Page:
Integrate Digital Technologies (4-6)

It’s 2017, and the new Digital Technologies subject is now starting to be introduced into Queensland schools, with full implementation of the subject expected to happen in 2020. The Digital Technologies subject is not a standalone subject: it is to be integrated into existing subject areas, such as English, Math, and Humanities and Social Sciences (HASS), among other areas.

Let's have a look at how to integrate the Digital Technologies subject into other subjects for Years 4, 5 and 6. Here are three class activities for you:

  • Australian convict history multiple-choice quiz for Digital Technologies and HASS, Year 4
  • Solar system quiz for Digital Technologies and Science, Year 5
  • Game Pitch for Digital Technologies and English, Year 6
 

Year 4 — Digital Technologies and HASS

Australian convict history multiple-choice quiz

The Australian convict history multiple-choice quiz can be used for Digital Technologies and HASS in Year 4. It involves building a quiz to test your students' knowledge of Australian convict history.

Your students will first be required to do some research on Australian convict history before building their online quiz game. Here are some of our research findings on crime and punishment in colonial Australia:

Crimes punishable by deportation to Australia:

  • Stealing / all theft above the value of one shilling
  • Receiving stolen goods
  • Stealing lead, iron or copper
  • Stealing ore from black lead mines
  • Setting fire to firewood
  • Stealing fish from a pond or river
  • Cutting or burning clothes
  • Stealing roots trees or plants
  • Escaping from prison
  • Stealing a shroud from a grave
  • Counterfeiting a copper coin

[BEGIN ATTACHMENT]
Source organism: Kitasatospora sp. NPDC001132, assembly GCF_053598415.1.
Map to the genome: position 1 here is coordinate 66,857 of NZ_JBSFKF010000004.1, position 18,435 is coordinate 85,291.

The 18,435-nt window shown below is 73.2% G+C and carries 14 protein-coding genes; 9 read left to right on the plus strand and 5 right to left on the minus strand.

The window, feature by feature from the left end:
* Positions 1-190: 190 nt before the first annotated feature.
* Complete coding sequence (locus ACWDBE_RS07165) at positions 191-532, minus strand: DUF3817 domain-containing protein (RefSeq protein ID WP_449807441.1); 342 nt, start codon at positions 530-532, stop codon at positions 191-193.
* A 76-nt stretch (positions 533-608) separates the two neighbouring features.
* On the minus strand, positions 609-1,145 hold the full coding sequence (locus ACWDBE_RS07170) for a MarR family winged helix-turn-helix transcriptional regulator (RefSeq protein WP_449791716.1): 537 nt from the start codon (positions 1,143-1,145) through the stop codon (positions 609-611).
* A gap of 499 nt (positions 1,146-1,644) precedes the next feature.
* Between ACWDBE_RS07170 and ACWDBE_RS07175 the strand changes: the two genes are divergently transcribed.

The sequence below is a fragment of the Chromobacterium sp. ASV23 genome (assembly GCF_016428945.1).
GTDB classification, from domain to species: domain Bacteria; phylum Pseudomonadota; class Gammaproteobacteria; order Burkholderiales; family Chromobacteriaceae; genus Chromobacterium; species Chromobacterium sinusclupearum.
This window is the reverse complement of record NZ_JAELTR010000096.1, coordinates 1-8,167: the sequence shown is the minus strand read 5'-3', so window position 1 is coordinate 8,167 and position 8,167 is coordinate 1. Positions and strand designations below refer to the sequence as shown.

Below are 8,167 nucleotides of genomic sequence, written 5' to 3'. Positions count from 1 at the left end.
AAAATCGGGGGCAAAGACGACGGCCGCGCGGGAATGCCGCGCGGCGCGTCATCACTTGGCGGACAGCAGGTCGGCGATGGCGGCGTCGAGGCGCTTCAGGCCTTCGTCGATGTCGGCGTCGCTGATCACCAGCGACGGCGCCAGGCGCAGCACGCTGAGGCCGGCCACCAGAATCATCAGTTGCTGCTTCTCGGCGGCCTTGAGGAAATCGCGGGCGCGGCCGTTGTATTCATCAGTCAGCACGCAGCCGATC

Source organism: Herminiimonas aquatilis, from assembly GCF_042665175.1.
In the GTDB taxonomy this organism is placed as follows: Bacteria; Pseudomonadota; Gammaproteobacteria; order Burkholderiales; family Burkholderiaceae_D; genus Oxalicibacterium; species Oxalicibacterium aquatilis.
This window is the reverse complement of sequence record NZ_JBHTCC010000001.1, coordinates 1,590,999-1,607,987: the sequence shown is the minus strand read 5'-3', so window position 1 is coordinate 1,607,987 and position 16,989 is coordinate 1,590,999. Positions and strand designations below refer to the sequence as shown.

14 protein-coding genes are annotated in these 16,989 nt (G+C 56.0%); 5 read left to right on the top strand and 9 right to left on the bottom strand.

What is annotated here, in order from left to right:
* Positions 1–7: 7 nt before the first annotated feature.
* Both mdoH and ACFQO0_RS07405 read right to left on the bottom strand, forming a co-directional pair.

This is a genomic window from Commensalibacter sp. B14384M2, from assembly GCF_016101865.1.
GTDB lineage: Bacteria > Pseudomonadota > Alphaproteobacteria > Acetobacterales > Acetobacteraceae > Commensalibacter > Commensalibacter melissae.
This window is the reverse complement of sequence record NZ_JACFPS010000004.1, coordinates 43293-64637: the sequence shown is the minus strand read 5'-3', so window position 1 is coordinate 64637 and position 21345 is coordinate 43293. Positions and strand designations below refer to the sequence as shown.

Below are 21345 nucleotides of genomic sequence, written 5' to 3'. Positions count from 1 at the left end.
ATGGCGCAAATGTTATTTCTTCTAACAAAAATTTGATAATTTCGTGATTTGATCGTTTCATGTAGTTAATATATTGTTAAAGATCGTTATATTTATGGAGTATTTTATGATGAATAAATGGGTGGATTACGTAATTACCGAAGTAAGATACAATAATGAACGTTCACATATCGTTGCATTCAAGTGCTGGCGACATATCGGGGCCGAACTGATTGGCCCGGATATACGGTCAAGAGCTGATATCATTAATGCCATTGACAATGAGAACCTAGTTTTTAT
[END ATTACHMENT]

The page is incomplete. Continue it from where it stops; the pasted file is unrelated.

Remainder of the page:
• Ferryman carrying too many passengers




Crimes and punishments in colonial Australia:

Gender Punishment Crimes

Male

Flogging

Neglecting work

Attempting to escape

General misconduct (being rude in the eyes of someone with power)

Torture to force convicts to confess to crimes

Treadmill

Insolence

Leg irons

Attempting to escape

Hanging

Attempted murder

Murder

Female

Factory work

Drunkenness

Theft

Pregnancy

Head shaved

Swearing

Disorderliness or disrespect

Solitary confinement

Continual disrespect

Once your students have completed their research, they can start to build their online quiz game. We'll introduce to you three ways in which you can do this, each with varying levels of difficulty:

 

Quiz Style A
Press letter key, no text input interface (Easy)

This quiz style requires the player to press letter keys corresponding to the answers (i.e. a, b, c or d) to answer the questions. There is no text input window.

Pros Cons
The player is required to press only one letter key. Only very basic typing skills are required. There is no text input interface, so students may need to type out the full instructions if players are to know how to respond to questions.
The code for Quiz Style A.

The code for Quiz Style A.

You can look at this project in more detail here.

 

Quiz Style B
Type letter as input (Easy)

This quiz style requires the letter to enter the appropriate letter (i.e. a, b, c or d) into a text input window, and then either press enter or click the blue tick icon with the mouse.

Pros Cons
The player is required to press only one letter key, and then either press enter or click on the blue tick icon. Only very basic typing skills are required. The students may need to explain to the player that they only need to type the letter (i.e. a, b, c or d), not the full answer (e.g. flogging).
The code for Quiz Style B.

The code for Quiz Style B.

You can look at this project in more detail here.